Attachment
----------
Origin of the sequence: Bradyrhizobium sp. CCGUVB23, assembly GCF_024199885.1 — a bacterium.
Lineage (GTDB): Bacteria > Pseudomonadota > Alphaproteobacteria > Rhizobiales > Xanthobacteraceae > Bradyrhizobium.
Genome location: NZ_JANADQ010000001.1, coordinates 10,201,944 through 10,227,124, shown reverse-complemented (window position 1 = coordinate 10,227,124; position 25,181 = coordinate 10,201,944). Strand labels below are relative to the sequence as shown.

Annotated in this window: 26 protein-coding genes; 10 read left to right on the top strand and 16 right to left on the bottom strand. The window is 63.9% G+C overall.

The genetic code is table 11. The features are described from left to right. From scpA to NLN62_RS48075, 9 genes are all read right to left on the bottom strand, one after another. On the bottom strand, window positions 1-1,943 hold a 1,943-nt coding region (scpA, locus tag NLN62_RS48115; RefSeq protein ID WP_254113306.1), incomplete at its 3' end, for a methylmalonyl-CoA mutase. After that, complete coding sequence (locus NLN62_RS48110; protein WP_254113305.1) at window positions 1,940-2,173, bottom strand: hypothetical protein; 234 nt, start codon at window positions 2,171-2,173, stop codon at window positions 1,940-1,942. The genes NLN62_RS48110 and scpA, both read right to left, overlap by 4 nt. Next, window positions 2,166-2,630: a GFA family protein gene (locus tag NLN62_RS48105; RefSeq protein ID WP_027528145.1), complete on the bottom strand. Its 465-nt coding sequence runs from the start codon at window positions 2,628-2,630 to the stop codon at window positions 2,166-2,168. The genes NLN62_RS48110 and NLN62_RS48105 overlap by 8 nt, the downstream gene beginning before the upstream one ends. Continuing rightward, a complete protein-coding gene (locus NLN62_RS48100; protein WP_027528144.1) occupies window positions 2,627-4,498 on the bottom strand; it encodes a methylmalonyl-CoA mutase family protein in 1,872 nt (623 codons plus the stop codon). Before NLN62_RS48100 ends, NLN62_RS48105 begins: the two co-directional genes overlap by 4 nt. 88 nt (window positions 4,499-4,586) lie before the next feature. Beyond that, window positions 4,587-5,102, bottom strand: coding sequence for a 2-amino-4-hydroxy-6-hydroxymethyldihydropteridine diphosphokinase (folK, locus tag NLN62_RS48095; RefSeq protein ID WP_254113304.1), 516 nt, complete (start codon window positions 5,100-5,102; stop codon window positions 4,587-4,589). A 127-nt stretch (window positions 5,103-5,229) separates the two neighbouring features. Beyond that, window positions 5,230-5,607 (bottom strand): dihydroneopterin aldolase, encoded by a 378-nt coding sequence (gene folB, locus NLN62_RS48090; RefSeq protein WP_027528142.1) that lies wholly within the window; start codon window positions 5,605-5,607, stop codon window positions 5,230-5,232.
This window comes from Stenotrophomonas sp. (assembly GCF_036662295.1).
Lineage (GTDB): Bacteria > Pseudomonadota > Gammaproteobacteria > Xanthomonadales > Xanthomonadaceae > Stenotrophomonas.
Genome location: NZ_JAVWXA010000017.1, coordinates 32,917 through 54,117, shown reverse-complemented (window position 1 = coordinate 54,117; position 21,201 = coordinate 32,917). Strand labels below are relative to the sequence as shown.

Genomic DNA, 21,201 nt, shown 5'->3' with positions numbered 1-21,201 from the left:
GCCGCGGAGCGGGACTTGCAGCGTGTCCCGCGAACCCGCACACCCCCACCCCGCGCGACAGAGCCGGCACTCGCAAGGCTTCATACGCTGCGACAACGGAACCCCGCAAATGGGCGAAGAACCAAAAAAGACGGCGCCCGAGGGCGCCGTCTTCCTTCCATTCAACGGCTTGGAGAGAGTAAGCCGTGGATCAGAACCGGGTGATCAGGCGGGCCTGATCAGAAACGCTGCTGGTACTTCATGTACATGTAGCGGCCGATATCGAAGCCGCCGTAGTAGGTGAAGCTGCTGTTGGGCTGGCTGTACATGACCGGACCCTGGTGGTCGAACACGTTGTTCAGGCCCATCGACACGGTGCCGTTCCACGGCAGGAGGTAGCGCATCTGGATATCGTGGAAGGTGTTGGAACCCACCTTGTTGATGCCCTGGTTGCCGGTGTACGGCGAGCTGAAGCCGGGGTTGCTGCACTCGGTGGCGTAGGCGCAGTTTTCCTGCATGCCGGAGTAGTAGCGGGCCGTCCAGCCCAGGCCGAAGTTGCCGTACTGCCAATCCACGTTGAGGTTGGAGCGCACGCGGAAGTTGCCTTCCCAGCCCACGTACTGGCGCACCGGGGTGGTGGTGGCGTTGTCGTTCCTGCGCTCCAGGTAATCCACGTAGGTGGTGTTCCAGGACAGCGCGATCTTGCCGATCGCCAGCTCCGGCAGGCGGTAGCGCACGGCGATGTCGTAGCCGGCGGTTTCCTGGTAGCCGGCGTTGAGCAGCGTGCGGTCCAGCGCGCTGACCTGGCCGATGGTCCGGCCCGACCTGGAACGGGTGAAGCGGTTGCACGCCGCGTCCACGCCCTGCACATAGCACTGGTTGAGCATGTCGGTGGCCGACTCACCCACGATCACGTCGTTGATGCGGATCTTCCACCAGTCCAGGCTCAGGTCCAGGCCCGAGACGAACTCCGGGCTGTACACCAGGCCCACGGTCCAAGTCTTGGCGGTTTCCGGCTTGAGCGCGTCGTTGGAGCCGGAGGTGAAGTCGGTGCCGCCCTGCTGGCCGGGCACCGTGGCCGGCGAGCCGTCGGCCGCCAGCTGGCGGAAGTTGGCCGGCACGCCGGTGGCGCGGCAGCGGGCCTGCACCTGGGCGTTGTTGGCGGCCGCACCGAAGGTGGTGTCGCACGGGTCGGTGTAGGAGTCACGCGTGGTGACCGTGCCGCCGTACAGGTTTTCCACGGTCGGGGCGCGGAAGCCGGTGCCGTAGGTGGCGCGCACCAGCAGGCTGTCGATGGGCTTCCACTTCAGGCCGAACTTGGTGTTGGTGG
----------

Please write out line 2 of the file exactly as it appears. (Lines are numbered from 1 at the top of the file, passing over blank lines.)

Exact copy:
Lineage (GTDB): Bacteria > Pseudomonadota > Alphaproteobacteria > Rhizobiales > Xanthobacteraceae > Bradyrhizobium.